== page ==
It was only a couple of hours after the heart-breaking U.S. tie with Portugal Sunday when the international Brazilian model Tiago Riani was telling me an amusingly charming story about how he had met his wife.
Tiago was on a Hollywood casting call because producers of a new show wanted a Spanish-speaking actor and didnt understand that, though he had a most refreshingly handsome masculine face from South America, his Spanish at the time was limited.
Unfortunately, I didnt get the part, he says, but there was a beautiful girl on the set and I got the girl.
In 2013 he married the Puerto Rican singer and actress Janina Irizarry.
Amid the current World Cup hoopla, their story underscores the incredibly inexplicable but inevitably inescapable cultural impact that the televised Brazil soccer extravaganza is having on an America that is increasingly become a Latino country in spirit, if not yet completely in demographics.
For this has become the World Cup that has redefined the Latino experience in America.
The record television ratings have upset pre-World Cup predictions that there would be only limited interest among Americans, which apparently failed to take in the full range of soccer madness in the U.S., not only among Hispanics but among non-Latinos.
Not to mention that pollsters have been proven to grossly under-estimate the impact of the immigrant population in America.
If you dont get the Spanish-dominant population, youre not going to pick up the level of Latino interest in the World Cup, says Rodolfo de la Garza, a professor of international and public affairs at Columbia University who has studied polling among Hispanics.
So the World Cup in Brazil, where Portugese not Spanish is spoken, has done wonders for raising the consciousness of Hispanics in the U.S. and been a lot like the gorgeously striking Tiago Riani winning the beautiful Latina in America.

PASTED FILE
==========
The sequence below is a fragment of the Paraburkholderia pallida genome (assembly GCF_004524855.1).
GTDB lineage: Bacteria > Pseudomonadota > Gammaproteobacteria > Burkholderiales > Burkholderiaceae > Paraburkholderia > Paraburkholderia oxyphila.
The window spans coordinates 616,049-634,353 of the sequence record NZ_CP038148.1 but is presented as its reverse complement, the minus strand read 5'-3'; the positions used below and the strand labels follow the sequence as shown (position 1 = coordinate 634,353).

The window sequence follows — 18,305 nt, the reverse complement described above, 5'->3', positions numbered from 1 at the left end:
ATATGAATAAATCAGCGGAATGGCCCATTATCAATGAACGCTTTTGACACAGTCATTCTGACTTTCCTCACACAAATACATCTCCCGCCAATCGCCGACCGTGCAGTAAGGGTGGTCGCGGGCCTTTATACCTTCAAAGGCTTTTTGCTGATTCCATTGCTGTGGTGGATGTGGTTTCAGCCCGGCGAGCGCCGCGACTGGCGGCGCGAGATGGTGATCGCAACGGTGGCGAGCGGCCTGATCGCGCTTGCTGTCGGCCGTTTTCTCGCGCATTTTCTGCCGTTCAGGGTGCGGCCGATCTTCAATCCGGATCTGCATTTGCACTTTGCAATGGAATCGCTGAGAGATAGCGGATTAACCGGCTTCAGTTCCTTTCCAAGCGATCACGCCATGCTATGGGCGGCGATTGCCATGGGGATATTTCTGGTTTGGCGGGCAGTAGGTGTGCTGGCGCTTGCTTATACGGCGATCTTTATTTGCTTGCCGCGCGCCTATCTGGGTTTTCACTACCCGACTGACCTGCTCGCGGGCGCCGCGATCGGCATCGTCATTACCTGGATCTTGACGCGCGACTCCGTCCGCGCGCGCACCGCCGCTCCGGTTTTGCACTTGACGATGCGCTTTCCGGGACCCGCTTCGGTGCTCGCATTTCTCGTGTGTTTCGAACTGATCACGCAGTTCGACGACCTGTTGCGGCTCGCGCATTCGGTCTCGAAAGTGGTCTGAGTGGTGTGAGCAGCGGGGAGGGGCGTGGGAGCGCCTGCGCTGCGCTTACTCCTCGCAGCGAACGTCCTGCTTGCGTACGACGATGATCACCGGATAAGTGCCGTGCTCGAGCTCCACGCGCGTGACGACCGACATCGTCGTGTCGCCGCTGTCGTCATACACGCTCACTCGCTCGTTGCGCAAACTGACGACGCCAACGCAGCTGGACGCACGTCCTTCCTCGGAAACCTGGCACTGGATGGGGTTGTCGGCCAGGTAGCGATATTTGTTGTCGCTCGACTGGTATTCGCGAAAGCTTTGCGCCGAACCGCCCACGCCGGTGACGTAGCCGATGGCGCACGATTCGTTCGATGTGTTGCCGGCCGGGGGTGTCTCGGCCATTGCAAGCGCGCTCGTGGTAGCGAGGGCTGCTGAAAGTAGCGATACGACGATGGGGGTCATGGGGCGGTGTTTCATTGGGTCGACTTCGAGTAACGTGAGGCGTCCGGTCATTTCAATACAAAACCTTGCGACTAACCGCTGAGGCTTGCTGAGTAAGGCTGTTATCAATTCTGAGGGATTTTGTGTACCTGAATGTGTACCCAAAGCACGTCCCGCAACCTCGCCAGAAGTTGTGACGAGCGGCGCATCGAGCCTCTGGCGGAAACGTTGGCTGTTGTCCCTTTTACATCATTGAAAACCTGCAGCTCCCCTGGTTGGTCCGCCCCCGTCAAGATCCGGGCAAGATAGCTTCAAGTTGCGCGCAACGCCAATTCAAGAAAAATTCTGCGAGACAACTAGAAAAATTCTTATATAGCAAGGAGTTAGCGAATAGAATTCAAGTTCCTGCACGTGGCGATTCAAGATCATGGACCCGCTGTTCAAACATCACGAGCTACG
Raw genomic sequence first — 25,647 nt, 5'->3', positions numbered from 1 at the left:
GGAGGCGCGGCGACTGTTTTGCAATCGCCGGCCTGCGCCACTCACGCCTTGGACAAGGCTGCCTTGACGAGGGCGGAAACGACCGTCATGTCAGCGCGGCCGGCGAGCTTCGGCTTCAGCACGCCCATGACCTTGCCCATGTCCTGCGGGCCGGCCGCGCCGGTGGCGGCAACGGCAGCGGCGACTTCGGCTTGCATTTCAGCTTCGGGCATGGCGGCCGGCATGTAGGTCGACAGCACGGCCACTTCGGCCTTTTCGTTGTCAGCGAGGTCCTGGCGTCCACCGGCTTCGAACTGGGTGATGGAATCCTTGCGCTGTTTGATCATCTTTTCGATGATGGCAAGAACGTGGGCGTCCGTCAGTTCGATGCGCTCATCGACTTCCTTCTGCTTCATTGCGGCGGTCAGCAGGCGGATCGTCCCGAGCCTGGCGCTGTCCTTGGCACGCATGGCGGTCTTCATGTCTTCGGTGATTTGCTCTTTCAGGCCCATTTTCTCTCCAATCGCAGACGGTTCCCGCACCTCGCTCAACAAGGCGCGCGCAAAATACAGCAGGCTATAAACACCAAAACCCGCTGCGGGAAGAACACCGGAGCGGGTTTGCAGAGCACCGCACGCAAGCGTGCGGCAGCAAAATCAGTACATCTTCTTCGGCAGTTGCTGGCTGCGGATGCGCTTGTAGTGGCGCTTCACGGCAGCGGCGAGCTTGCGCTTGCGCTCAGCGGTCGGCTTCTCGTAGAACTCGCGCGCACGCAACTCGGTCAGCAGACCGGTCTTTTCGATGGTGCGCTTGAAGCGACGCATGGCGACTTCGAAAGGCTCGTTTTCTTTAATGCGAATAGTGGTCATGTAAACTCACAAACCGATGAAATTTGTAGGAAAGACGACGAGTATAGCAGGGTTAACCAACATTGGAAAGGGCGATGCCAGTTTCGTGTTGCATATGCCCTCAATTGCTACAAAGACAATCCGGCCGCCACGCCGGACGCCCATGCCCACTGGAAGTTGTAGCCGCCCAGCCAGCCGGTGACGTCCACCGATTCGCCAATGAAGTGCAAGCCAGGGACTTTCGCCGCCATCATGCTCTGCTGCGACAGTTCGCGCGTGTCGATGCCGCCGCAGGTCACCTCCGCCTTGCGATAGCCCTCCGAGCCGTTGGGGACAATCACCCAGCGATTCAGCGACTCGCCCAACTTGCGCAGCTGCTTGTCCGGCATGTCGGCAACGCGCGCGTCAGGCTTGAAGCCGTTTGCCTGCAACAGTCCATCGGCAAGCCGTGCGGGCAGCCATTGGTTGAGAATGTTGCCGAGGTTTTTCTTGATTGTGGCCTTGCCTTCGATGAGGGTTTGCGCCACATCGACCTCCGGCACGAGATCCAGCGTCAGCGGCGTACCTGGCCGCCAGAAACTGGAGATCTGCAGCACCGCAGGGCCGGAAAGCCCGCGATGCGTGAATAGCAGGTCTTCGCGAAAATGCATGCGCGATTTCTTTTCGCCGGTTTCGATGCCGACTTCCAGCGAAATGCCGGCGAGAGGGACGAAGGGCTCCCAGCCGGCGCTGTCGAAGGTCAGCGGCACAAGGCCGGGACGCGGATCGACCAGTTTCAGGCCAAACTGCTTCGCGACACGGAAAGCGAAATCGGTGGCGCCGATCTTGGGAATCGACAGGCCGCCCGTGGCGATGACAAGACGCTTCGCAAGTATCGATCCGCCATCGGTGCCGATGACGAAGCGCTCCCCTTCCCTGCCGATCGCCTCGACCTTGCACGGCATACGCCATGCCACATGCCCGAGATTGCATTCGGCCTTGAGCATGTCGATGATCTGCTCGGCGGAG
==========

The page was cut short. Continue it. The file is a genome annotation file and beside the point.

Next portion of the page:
I feel like its my time that my time is here, Tiago told me in perfect English as he was talking about his acting career, though it might as well have been about how World Cup soccer has helped Latinos reinvent themselves in the U.S.
For in our social media age, this is also a World Cup that’s already shattering Twitter and Facebook records. As CNN reports, as a whole, the World Cup, bolstered by its massive international appeal and growing popularity in the U.S., is becoming the biggest social-media event in the medium’s short history.
The historic level of tweets has memorialized all the good and bad World Cup happenings, most of them Hispanic-centered when not about the American team from the surprising performances of Mexico, Costa Rica, Chile, Colombia and other Latin nations to the disappointing apparent biting incident involving Uruguays Luis Suarez against Italy Tuesday.
Brazil 2014 has become the Latin America World Cup as never before, attracting a record number of fans from the region, with about 70 per cent of the three million tickets sold going to Latin American fans.
Of course, history is on the Hispanic side when it comes to World Cups in Latin America. Latin American teams have won every World Cup held in the region — Uruguay in 1930, Brazil in 1950, Chile in 1962, Mexico in 1970, Argentina in 1978 and Mexico in 1986.
And now this, Brazil 2014, which in English, Spanish and even Portuguese is driving home the growing universal truth that the U.S. core soccer audience has made the country our “Multicultural America.
Its not just the 50.5 million Hispanics who constitute the largest multicultural community in the U.S. and make up 16.3 percent of the nation’s population.
Its also the 110 million people of color in the United States today who account for 35 percent of the countrys total population.
Soak it in. America. The latest Latino nation making World Cup Gods international pastime.